Xavier Rudd’s not accustomed to doing things by halves.
When the renowned multi-instrumentalist gets on the phone to Scene he’s fresh from stepping off a plane in Melbourne. Rudd has a gig to play and is squeezing in our interview during the ride into town. “Yeah, I’m playing something called Tram Sessions. I’m not sure exactly what that is,” he says, laughing, “but I’m doin’ it. Hopefully I’ll get a free tram. Maybe they can take me back to Byron Bay… I’m living just north of there now. About half an hour north of Byron. I’ve been there on and off over the years, but I’ve just relocated there.”
Rudd’s frenetic trip to Melbourne is in part to support the release of his latest longplayer, ‘Spirit Bird’. He applied finishing touches to the album in his new hometown late last year, but you shouldn’t think of it as a product of Byron. ‘Spirit Bird’ is for the most part Rudd’s ode to one place in particular: the Kimberly.
“I feel like the keys to this album were handed to me in the Kimberly via a number of different experiences,” Rudd explains. “One of them was a red-tailed black cockatoo where I feel like the spirit of ‘Spirit Bird’, the song, came from. I’ve been involved in the James Price Point saga for the last five years, helping wherever I can, and I’ve just had a couple of really powerful trips up there. I guess the music that’s come through me when I’ve gone to that country has always been pretty strong and a lot of that is on ‘Spirit Bird’.”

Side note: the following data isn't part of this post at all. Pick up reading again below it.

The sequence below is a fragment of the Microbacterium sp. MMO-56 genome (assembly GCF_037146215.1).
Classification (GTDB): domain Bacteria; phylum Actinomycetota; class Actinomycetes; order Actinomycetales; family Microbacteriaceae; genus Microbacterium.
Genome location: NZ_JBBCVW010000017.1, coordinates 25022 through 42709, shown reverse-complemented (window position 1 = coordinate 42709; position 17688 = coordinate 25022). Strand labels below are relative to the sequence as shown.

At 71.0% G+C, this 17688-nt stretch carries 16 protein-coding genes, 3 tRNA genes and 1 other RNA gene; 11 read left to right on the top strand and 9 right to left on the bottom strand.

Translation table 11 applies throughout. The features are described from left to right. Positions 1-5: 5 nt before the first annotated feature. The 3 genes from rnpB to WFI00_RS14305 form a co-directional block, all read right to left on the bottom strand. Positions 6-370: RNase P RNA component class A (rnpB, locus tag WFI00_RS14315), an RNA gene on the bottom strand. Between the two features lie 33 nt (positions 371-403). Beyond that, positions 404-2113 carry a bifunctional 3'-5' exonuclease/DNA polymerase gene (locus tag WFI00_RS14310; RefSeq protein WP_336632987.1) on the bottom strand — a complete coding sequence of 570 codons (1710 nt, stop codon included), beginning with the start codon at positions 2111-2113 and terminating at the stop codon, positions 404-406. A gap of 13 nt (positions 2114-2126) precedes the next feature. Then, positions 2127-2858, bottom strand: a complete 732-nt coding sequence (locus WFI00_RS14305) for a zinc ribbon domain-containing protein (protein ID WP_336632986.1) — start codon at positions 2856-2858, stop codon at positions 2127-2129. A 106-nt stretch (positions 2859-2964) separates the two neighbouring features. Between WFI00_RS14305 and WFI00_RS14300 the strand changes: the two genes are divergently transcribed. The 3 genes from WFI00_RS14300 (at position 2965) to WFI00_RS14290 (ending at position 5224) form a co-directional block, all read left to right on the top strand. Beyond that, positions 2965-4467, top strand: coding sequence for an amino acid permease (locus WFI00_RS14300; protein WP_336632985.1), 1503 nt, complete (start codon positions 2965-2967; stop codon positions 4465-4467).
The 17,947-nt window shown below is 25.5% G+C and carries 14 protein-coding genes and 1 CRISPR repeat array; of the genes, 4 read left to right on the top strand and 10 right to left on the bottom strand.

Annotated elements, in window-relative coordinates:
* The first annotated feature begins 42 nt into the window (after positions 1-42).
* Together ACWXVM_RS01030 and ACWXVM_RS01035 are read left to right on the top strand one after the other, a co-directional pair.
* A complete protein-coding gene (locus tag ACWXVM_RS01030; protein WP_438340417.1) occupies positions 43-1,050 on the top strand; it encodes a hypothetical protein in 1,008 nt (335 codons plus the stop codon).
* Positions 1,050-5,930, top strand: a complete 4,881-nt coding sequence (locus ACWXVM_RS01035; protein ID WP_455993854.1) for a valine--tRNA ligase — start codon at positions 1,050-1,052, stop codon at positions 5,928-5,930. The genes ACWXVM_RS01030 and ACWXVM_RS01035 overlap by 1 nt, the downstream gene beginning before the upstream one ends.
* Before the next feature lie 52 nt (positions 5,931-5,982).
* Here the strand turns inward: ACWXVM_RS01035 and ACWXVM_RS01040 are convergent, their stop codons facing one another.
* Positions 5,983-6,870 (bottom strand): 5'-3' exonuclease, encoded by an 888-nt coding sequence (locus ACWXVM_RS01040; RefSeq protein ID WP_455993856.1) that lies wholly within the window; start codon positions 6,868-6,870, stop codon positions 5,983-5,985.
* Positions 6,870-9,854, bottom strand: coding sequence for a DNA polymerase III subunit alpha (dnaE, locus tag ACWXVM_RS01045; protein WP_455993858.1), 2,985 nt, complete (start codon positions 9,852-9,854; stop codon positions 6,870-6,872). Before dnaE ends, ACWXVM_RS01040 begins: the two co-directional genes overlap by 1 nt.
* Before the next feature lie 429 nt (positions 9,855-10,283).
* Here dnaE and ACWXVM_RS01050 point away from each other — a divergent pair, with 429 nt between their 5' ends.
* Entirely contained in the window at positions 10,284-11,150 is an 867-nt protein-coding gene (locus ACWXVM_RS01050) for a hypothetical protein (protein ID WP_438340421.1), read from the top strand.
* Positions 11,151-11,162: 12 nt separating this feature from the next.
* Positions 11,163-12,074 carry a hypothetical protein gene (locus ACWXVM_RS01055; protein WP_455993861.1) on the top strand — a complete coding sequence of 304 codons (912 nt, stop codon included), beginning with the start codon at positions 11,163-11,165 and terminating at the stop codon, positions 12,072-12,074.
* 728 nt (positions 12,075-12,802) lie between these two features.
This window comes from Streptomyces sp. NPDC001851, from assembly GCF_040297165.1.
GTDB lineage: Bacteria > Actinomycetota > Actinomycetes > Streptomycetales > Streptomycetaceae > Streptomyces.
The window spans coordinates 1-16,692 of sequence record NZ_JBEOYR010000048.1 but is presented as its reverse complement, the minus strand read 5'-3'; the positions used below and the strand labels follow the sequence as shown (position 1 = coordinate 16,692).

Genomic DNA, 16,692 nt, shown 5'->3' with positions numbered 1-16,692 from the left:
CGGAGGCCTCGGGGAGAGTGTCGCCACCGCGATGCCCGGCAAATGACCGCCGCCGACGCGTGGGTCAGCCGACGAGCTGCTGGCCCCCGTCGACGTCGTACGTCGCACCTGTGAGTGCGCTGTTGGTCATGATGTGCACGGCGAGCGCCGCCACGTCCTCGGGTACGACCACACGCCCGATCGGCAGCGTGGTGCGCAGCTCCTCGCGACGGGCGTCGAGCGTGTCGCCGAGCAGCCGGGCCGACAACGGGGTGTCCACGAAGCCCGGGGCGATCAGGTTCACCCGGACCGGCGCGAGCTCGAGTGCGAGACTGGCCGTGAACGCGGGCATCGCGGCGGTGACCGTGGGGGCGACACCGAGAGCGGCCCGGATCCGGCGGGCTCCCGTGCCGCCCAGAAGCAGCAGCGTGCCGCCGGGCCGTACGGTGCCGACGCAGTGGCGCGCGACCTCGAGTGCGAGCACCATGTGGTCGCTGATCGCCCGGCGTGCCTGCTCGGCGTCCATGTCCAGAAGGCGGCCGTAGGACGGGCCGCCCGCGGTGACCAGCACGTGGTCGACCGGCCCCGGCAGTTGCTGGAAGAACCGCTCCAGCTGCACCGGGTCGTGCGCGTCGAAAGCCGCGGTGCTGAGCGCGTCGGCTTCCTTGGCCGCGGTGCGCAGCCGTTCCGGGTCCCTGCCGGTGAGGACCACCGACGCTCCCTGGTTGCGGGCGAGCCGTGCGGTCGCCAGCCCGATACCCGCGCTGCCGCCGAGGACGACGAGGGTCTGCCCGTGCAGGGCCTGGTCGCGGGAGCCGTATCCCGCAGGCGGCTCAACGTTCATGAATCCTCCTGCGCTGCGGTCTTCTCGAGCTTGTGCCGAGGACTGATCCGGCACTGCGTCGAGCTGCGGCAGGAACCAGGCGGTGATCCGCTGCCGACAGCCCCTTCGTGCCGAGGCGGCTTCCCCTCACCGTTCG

The ongoing debate about a proposed Liquid Natural Gas processing plant at James Price Point has helped drag the Kimberly to the front of the national consciousness. Rudd has had no small part to play, either, joining Save the Kimberly director Mark Jones in the fight to protect what they see as one of Australia’s last great wildernesses. “I was talking to Jonesy last night, and he was saying to me that he feels really optimistic and that it’s such a positive sign for Australia because we really have our group that started out really small, and it’s slain this dragon. They’re potentially going to knock over some of the biggest companies in the world with this.
“It’s a world issue; it’s not just an Australian issue,” Rudd continues. “It’s the biggest outdoor rock art gallery in the world and there are so many things that can be learnt from the Kimberly for our whole world, and to knock it over ... it’s almost like forgetting what it means to be a human being. Because we are of this earth and a lot of people forget that and industry forgets that. If we keep demolishing Australia, then the ballgame will change really quickly.”
Rudd is back on his lonesome for ‘Spirit Bird’. The singer-songwriter talks affectionately about the time he spent with South Africans Tio Moloantoa and Andile Nqubezelo on his previous album, ‘Koonyum Sun’, but the natural ebb and flow of the creative process led him back to working on his own for the new record. “It wasn’t really a decision,” he says. “I guess my music just shapes itself a lot of the time and it just opens itself to whatever’s happening. And I guess this album just lent itself to the solo thing — where the songs were coming from and how it was happening was all part of my individual journey. I loved it, my last record, but [with] this one it was definitely time to go back. It’s almost like I’ve been on this full circle during the last ten years and I’m back in the same kind of place.”